>Today's engineers and scientists could "catch up" the Thorium cycle in 3-5 years of hard work. After all, the Manhattan Project brought the Uranium bomb cycle from zero to operational in that amount of time, with primitive engineering tools.

                  >Thorium would certainly be online before fusion, where the running joke is "every 20 years, it's 20 years farther away." And yet we are pouring billions into fusion.

                  >The US has the world's largest reserves of Thorium (estimates are over 4000 years powering the entire grid, even given increased needs).

                  >We have plenty of natural gas to tide us over until we get Thorium operational on the grid. Once we get it operational, the solar guys and the fusion guys have 4000 years to get their sources up to usable speed (maybe they will be able to do it by then!).

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                  • #11
                    Originally posted by montcalm View Post
                    not reliant on the grid, fossil fuel generators or burners?
                    With good siting, you could produce plenty of wind power, problem is there's no reliable on-site storage technology/solution that is reliable, scalable, and inexpensive enough to be considered "green". (forgetting for the moment how many birds and other flying things a turbine would kill, and that you'd probably never get the permits approved)

                    Anything that gets built in the park get "trucked in" and that sets you back from the start (energy wise).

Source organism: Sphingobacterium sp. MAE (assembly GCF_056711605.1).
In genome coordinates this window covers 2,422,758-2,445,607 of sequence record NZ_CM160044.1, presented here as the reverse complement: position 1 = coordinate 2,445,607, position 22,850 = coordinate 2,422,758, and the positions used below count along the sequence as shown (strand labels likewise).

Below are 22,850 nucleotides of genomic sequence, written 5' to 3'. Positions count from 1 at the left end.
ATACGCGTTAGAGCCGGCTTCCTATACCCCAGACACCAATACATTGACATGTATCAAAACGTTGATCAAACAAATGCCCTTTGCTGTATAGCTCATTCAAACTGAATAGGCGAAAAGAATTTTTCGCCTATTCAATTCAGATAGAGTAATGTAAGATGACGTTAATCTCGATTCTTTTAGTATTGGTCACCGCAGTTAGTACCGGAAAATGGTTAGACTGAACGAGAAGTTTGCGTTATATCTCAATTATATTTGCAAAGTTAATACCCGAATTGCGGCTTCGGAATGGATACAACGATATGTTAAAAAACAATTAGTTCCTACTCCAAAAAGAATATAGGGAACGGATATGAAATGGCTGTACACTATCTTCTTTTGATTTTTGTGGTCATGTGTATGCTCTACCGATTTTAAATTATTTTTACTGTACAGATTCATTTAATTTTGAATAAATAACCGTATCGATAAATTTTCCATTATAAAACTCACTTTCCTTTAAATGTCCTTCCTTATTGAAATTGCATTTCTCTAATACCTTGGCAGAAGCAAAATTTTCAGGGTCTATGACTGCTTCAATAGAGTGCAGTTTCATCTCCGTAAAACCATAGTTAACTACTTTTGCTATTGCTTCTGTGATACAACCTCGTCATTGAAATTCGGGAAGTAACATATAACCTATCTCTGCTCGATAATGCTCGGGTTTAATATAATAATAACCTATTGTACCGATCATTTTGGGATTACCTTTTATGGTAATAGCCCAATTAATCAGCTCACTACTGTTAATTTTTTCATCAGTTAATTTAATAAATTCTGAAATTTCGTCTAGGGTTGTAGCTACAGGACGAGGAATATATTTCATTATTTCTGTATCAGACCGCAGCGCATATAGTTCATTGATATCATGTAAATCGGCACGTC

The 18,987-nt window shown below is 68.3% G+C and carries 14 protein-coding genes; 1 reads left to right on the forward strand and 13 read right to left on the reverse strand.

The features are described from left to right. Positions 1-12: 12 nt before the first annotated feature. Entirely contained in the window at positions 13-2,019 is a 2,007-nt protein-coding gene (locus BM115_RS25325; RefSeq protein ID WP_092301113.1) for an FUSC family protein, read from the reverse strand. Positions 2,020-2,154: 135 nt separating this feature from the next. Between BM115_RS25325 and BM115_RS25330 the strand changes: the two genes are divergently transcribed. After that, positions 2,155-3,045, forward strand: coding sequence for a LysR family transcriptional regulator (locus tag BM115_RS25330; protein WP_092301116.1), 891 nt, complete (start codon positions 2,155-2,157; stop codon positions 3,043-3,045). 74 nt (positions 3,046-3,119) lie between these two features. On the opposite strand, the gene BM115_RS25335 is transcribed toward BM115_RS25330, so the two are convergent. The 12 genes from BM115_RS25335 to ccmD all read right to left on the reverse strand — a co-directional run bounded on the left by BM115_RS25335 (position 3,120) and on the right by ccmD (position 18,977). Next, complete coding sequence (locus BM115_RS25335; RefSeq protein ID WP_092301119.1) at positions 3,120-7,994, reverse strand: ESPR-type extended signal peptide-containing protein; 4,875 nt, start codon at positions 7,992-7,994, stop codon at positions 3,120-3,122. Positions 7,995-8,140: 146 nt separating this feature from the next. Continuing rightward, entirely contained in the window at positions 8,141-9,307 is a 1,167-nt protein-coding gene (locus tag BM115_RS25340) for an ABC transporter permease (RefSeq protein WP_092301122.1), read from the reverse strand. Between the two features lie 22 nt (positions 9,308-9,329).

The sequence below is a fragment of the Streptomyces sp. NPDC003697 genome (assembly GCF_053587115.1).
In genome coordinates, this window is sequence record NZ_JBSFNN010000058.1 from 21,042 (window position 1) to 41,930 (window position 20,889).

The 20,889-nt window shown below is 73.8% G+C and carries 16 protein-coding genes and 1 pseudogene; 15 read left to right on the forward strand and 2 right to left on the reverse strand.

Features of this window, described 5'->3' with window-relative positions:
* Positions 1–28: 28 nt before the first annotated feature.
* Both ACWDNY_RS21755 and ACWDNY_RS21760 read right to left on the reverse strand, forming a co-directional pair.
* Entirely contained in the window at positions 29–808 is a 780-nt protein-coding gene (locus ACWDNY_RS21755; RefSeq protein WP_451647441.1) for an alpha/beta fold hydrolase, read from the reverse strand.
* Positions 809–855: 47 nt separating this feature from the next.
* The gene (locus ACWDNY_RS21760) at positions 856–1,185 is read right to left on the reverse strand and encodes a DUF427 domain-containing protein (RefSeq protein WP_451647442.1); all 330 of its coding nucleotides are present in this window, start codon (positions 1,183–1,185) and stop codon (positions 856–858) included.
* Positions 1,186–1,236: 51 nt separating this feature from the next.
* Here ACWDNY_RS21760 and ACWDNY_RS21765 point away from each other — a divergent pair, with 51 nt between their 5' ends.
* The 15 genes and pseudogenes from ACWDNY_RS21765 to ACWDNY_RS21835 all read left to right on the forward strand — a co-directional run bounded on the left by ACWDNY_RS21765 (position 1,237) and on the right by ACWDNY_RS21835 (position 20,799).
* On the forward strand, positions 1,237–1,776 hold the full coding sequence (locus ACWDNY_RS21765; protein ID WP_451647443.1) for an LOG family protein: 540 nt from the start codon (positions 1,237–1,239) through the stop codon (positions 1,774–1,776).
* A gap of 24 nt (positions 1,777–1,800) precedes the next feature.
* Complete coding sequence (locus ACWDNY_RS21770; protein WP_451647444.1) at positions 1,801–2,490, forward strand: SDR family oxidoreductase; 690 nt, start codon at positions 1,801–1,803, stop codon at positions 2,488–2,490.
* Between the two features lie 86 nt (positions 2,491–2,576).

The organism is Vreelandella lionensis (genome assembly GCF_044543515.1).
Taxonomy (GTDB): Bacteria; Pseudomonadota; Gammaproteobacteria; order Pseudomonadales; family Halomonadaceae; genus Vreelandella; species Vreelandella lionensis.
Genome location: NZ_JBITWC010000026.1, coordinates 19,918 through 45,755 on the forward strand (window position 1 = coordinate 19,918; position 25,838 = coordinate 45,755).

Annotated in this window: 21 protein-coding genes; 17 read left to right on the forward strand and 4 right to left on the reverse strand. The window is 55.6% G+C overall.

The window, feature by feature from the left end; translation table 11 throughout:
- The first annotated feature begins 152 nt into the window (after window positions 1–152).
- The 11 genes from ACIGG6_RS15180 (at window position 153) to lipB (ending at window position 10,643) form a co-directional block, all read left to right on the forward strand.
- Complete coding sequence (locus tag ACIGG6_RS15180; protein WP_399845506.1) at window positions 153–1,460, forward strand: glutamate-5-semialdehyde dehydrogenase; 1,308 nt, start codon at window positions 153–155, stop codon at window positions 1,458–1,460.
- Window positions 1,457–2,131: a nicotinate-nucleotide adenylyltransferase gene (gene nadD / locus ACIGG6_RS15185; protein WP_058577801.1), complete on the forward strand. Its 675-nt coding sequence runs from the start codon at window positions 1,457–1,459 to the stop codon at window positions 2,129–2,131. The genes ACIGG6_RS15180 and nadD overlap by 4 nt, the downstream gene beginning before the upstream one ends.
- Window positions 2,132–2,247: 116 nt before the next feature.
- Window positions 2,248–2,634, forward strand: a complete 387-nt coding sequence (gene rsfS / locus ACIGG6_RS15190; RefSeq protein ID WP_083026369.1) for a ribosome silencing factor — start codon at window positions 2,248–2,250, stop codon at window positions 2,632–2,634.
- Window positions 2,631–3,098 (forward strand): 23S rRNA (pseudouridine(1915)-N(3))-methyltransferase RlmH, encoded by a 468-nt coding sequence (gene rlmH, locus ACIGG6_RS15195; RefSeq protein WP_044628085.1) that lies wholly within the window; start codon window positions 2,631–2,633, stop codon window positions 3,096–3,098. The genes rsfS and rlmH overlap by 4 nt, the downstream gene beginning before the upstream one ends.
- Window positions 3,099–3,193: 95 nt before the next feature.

Feverishly avoiding "a steady stream of humanity, with a view that offers little more than butts, boots, elbows and backsides". (description quote from Joe Hackett)

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                    • #12
                      Originally posted by timberghost View Post
                      With good siting, you could produce plenty of wind power, problem is there's no reliable on-site storage technology/solution that is reliable, scalable, and inexpensive enough to be considered "green". (forgetting for the moment how many birds and other flying things a turbine would kill, and that you'd probably never get the permits approved)

                      Anything that gets built in the park get "trucked in" and that sets you back from the start (energy wise).
                      I really think a grid connection is a necessity. In the future we're going to have to design capacitance or even long-term storage into the grid.

                      I think on a large scale we should do it with reservoirs more than batteries. Apparently it messes our current systems up to switch between pumping and generating, but honestly I feel like there are so many concessions with Hydro we should only use it for storage.

                      It could definitely be done with two ponds and some elevation change on a small scale, but winter would be problematic.

                      I feel like wind has a lot of concessions too. The turbines are vastly expensive, need a lot of maintenance and don't put out much power for how much goes into them. I think near farm land where you already have cleared land they can be OK on a small scale.

                      For home use it might actually be OK if you only run your wind turbine in the winter, when it might actually produce more anyway. I don't think it will bother the birds and during summer and migration season you'll have less heat demand and have more solar - but that's a lot of systems. Much easier just to have a wire from the grid...